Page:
Before reviewing the applicability of the Supreme Court's Mayo holding to the claims of the Myriad patents, however, it is important to state what this appeal is not about. It is not about whether individuals suspected of having an increased risk of developing breast cancer are entitled to a second opinion. Nor is it about whether the University of Utah, the owner of the instant patents, or Myriad, the exclusive licensee, has acted improperly in its licensing or enforcement policies with respect to the patents. The question is also not whether is it desirable for one company to hold a patent or license covering a test that may save people's lives, or for other companies to be excluded from the market encompassed by such a patent -- that is the basic right provided by a patent, i.e., to exclude others from practicing the patented subject matter. It is also not whether the claims at issue are novel or nonobvious or too broad. Those questions are not before us. It is solely whether the claims to isolated BRCA DNA, to methods for comparing DNA sequences, and to a process for screening potential cancer therapeutics meet the threshold test for patent-eligible subject matter under 35 U.S.C. § 101 in light of various Supreme Court holdings, particularly including Mayo. The issue is patent eligibility, not patentability.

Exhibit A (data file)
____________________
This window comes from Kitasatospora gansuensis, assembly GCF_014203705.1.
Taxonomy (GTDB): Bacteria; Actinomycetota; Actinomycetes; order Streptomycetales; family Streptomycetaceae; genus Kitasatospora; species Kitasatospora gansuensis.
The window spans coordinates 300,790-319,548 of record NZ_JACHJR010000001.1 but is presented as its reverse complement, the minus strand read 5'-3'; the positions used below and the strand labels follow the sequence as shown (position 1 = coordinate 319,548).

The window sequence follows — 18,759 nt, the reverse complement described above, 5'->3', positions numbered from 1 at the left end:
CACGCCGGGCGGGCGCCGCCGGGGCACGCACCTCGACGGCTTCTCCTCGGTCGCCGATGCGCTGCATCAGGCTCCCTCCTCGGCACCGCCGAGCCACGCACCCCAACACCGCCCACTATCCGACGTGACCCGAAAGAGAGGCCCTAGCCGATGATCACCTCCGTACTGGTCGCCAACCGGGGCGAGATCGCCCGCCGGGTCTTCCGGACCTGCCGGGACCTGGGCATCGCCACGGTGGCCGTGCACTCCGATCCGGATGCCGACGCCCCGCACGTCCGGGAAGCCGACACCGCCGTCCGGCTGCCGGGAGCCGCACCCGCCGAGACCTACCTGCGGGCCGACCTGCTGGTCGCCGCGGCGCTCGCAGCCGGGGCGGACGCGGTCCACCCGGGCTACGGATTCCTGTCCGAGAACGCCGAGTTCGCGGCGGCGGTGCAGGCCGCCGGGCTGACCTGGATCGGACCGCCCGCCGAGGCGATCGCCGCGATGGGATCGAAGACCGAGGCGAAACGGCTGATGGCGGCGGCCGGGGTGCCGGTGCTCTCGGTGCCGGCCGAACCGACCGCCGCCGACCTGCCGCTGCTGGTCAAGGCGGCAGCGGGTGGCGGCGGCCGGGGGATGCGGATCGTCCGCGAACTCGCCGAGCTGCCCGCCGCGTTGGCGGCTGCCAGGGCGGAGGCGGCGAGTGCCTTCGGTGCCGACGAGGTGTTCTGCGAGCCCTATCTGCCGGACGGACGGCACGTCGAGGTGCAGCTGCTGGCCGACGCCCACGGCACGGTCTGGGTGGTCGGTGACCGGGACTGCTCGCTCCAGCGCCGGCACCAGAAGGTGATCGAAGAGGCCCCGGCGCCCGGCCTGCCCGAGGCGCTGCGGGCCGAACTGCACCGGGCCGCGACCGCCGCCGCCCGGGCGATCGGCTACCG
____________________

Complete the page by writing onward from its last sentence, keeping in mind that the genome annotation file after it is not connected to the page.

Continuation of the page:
* * *
Accordingly, we once again conclude that claims 1, 2, 5, 6, and 7 of the '282 patent; claims 1, 6, and 7 of the '492 patent; and claim 1 of the '473 patent directed to isolated DNA molecules recite patent-eligible subject matter under § 101. Mayo does not change that result. In so doing, we reiterate that the issue before us is patent eligibility, not patentability, about which we express no opinion.
Perhaps the Supreme Court will take these sentiments into consideration if (realistically, when) it finally hears this case.
Association for Molecular Pathology v. United States Patent and Trademark Office (Fed. Cir. 2012)
Panel: Circuit Judges Lourie, Bryson, and Moore
Opinion by Circuit Judge Lourie; concurring in part opinion by Circuit Judge Moore; concurring in part and dissenting in part opinion by Circuit Judge Bryson